Scotty, can we try chat again?
,I'm at work, and though it is slow, I'm afraid I will be asked to see a patient soon, and I am interested in your thoughts on my case.
a patient just walked in. Im running out of time Scotty. Are you still there? , ,I'm at work, and though it is slow, I'm afraid I will be asked to see a patient soon, and I am interested in your thoughts on my case.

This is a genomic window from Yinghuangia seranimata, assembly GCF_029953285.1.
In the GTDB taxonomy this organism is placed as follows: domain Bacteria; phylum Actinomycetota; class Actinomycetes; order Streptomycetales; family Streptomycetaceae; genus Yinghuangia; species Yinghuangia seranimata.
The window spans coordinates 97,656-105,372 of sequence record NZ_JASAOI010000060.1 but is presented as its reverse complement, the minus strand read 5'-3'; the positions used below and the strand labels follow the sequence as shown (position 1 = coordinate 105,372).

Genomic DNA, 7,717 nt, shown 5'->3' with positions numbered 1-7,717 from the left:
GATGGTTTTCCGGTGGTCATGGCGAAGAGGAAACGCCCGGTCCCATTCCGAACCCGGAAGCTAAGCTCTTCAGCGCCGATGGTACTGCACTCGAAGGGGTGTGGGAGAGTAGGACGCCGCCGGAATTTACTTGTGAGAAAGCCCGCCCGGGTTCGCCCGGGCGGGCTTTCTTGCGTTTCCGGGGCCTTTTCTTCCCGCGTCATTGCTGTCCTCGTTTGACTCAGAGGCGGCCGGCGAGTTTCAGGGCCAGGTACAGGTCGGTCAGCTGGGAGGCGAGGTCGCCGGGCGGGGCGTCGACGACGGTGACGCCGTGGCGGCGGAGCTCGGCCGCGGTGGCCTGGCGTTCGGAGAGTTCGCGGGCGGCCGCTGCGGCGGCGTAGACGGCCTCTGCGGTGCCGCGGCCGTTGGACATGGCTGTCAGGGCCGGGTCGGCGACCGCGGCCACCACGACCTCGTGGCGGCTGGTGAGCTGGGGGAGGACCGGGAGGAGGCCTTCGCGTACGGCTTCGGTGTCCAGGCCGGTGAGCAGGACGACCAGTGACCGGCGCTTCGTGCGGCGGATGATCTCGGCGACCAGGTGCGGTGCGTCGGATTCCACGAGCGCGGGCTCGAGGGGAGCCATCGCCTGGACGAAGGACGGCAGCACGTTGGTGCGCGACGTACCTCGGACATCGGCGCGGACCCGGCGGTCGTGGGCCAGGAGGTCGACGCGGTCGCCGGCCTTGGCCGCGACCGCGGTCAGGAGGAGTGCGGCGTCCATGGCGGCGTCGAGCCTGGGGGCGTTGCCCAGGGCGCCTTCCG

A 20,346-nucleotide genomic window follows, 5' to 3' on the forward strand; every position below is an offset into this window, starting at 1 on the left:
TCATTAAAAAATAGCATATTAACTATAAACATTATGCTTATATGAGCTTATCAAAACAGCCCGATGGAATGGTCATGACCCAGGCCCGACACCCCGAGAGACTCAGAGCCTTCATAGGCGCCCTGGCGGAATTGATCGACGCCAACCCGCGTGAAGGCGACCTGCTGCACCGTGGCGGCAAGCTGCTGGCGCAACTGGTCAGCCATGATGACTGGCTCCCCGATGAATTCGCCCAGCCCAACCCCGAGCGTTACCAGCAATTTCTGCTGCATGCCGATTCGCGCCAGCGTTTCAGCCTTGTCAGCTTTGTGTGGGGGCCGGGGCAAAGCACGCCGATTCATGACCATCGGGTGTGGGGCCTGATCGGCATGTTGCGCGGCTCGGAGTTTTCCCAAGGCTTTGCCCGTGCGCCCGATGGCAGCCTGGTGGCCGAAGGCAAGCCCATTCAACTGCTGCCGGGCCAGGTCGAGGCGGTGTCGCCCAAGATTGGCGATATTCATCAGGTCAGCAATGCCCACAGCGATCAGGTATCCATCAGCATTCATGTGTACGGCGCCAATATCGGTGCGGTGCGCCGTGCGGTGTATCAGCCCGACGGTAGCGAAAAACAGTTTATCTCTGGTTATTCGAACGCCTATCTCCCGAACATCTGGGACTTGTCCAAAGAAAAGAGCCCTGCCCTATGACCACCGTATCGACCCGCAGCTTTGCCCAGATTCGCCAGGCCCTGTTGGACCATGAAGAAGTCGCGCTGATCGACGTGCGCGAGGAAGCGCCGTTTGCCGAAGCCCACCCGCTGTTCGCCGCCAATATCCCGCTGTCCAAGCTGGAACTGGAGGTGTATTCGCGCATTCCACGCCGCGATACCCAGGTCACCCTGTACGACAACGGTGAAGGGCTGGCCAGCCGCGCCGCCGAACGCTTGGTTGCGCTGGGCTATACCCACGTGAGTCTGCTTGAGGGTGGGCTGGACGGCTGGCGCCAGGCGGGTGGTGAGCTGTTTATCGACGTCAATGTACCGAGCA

At this point the attorney is seeing if there is a case. There are two types of main, monetary damages: actual and punitive. Punitive damages apply in situations where there was intentional tortious behavior or gross negligence. Punitive damages are damages intended to reform or deter the defendant and others from engaging in conduct similar to that which formed the basis of the lawsuit. Although the purpose of punitive damages is not to compensate the plaintiff, the plaintiff will in fact receive all or some portion of the punitive damage award. Actual damages are damages that are intended to compensate the plaintiff for damages actually incurred by the plaintiff, rather than to punish the defendant. Now under the category actual damages, you have economic and non-economic damages. Economic damages are the actual, out of pocket damages suffered by the plaintiff. This will include property damages (damage to a car in a car accident, broken equipment, etc...), lost wages as a result of losing a job, or being out of work, in the hospital, etc..., medical bills, rehab bills, and even future medical bills (if applicable). These are actual, quantifiable numbers. Then you have non-economic damages, which are more "fuzzy". These are pain and suffering, mental anguish, loss of companionship, and so forth. This is where you get compensated for the pain that you suffered, even though you can't actually "quantify" that pain. Now the problem with non-economic damages is that they are hard to quantify. If you've suffered an amputation, you should get a lot more non-economic damages, because that is going to significantly affect your life, for the rest of your life. But if you have suffered something that is not chronic, but temporary, that is going to adjust the number downwards, because it is not going to be a lifelong issue, and would not constitute the disfigurement that generally is compensated in greater numbers in court.In Michigan, non-economic damages are capped at $280,000. What the economic damages are is uncertain, but they would have to be foreseeable, which means that they're probably limited to the medical costs, any rehab costs, and any other costs directly associated with the care and treatment of this individual. Most likely this attorney has already taken or is considering taking this case on "contingency", which means he would take 1/3 of the award or settlement. He's trying to see if it's even worth taking to court and spending the money to try to get an award. He would need an expert witness on his side that would testify that you were negligent. Basically the expert's qualifications must match the most relevant specialty, instead of, or in addition to, the board certification of the defendant physician. That is, basically the plaintiff would probably need two expert doctors, one podiatrist and one general practice, that would testify that what you did was wrong. And that's expensive. A medical provider is only negligent when the signs and symptoms would lead a reasonable doctor to make a proper and timely diagnosis. This standard of care is based upon the training, skill, and specialty of the physician and the jury must determine whether a reasonable physician would have made the proper diagnosis. And that could be a battle of the experts (on their side and on yours). Ultimately whether the attorney pursues this matter depends on a number of factors, but mainly the likelihood of success at trial, the likely award if successful, the likeliness of your insurance carrier to settle before trial, and the costs associated with the legal action. Does he have a case? That's hard to say, but I've seen attorneys take very fishy cases to trial just to see what a jury would do, and I've seen plenty of lawsuits filed with the hopes of settling with the defendant and no intention of even taking it to trial. So it's not necessary that they have a good chance of success to sue or try to recover. It is less likely that this attorney will take the case too far if he deems it economically unfeasible (that is that it costs more than the expected value, etc...) Hope that clears things up a bit. If you have any other questions, please let me know. If not, and you have not yet, please rate my answer. Please note that I don't get any credit for my answer unless and until you rate it a 3, 4, 5 (good or better). Thank you, XXXXX XXXXX luck to you!